Johnson, in his written testimony, details numerous public statements he made through last year's election after he learned of hacking attempts, as he tried to draw attention to the issue. He also details a largely failed effort to get elections system designated as critical government infrastructure -- which would have given greater priority to states seeking help in possible cyberattacks.


    But, as Johnson notes in his testimony, the proposal faced a severe backlash, with some state officials alleging that Johnson was attempting a federal takeover of state-based elections systems.

    Johnson eventually backed off the idea, he notes.


    The hearing itself marks another small victory for House Russia investigators, who have been attempting to right their investigation ever since House Intelligence Chairman Devin Nunes' clandestine trip to the White House in March almost derailed the House probe.


    But the separate Senate probe is still widely viewed as more likely to produce results and uncover major findings. Johnson met privately with the leaders of the Senate intelligence committee last week.

    http://www.cnn.com/2017/06/21/politi...ing/index.html

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  2. #2
    Senior Member Judy's Avatar
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    It's all phoney baloney. Republicans in the House and Senate are already figuring this out and when they get it all figured out, they're going to be mad as hell.
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  3. #3
    Senior Member JohnDoe2's Avatar
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    We just learned the government knows Russia will sabotage the next election. Now what?
    By Sarah Posner June 21 at 4:07 PM


    (AP Photo/J. Scott Applewhite)


    The Senate Intelligence Committee held a hearing this morning on Russian efforts to interfere in the 2016 election, and on what the government knows about Russian intentions to meddle in future contests. The Committee heard from three federal officials, two from the Department of Homeland Security, and one from the FBI.


    Together, those officials made clear that not only did Russians peddle in propaganda and fake news in an effort boost the fortunes of Donald Trump over Hillary Clinton in 2016; they also penetrated election systems via cyber warfare.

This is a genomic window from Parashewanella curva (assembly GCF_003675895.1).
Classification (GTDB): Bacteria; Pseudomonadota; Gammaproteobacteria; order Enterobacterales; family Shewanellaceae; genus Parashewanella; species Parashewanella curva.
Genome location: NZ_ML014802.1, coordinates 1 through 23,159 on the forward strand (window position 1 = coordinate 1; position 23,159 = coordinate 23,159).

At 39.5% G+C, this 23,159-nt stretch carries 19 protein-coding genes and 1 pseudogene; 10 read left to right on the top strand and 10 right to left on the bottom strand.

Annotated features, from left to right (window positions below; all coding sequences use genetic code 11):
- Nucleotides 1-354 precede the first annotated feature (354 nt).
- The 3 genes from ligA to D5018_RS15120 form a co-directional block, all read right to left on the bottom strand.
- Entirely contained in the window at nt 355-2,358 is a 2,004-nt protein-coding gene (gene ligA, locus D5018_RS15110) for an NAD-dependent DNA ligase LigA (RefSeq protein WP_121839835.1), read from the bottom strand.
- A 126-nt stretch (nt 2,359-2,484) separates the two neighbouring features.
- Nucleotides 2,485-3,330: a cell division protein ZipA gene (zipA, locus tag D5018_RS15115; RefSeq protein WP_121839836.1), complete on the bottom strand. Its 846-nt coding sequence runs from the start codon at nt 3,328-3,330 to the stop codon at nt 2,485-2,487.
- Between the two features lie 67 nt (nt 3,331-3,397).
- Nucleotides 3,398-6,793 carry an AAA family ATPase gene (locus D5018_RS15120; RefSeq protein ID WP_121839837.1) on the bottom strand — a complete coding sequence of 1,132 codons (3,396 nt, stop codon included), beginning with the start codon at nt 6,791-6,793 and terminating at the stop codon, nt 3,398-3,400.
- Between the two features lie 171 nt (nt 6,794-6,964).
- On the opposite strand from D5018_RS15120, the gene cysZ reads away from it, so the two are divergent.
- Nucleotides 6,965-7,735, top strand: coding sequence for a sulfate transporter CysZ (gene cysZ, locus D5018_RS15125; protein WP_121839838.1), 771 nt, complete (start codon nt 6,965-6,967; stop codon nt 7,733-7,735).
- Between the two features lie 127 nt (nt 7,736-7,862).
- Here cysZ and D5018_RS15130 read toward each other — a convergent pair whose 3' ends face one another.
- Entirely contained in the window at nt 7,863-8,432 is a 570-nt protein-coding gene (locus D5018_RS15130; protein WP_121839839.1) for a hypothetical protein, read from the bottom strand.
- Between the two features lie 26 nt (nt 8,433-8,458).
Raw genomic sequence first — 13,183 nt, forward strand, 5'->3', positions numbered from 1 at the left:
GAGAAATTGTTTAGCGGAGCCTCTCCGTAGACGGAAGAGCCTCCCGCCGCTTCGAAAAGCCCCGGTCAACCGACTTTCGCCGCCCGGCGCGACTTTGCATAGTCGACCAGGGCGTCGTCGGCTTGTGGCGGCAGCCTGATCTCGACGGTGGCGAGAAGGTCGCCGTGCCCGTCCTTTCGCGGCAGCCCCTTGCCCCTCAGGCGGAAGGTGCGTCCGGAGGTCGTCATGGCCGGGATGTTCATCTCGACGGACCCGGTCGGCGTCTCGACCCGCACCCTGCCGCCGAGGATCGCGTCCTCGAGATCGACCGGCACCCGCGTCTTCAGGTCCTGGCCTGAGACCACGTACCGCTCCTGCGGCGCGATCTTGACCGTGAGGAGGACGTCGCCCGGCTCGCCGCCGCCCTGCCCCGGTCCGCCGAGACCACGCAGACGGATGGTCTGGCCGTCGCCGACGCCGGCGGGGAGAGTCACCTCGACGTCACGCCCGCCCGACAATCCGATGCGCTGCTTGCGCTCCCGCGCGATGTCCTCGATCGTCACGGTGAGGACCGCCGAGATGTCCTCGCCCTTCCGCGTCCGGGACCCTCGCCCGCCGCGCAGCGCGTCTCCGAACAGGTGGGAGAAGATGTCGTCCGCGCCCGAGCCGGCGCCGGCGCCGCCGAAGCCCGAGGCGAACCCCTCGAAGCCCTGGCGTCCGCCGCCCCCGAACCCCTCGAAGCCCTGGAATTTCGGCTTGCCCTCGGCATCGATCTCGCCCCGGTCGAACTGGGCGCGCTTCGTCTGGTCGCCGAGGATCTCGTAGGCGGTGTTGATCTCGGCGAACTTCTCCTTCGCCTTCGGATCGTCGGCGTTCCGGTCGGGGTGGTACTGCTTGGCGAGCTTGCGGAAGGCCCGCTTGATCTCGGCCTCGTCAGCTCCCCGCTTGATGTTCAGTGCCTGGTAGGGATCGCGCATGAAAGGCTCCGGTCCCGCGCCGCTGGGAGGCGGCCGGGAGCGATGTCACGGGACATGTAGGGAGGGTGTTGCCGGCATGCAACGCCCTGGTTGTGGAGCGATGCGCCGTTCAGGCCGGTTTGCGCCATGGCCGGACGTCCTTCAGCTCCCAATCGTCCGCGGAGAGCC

But they also hinted at another important truth, which a forward looking one. Here it is: The very core of our democracy is at extraordinary risk if we are not prepared to prevent Russian interference in our next election, which is less than 18 months away


    Not only did today’s hearing make clear that election systems remain vulnerable to cyberattack; it also laid bare significant uncertainty in how the government is going about addressing those vulnerabilities. If the public knows that the vulnerabilities exist, but has doubts about how the government plans to fix them, that, in turn, will only damage our democracy further, by reinforcing public doubts about the integrity of the systems and therefore weakening public confidence in our election outcomes.


    All of this is just as the Russians want.


    In today’s hearing, it emerged that the Department of Homeland Security knows of Russian attempts to hack into election systems in 21 states during the 2016 cycle. This came courtesy of Samuel Liles, the DHS’s acting director of the Office of Intelligence and Analysis Cyber Division — though he was quick to add that the hack didn’t have any impact on voting tallies or outcomes. The efforts amounted to a “scan of vulnerabilities,” Liles said, likening it to casing the neighborhood to collect information to aid possible future efforts to infiltrate these computer systems. Election results were not altered. This time, at least.


    But that was the only bit of good news, if it could even be characterized as good, to emerge from the hearing.


    One official starkly laid out not just how brazen the Russians’ 2016 efforts were — but also that there’s little doubt that they will continue to pursue these efforts in 2018 and beyond.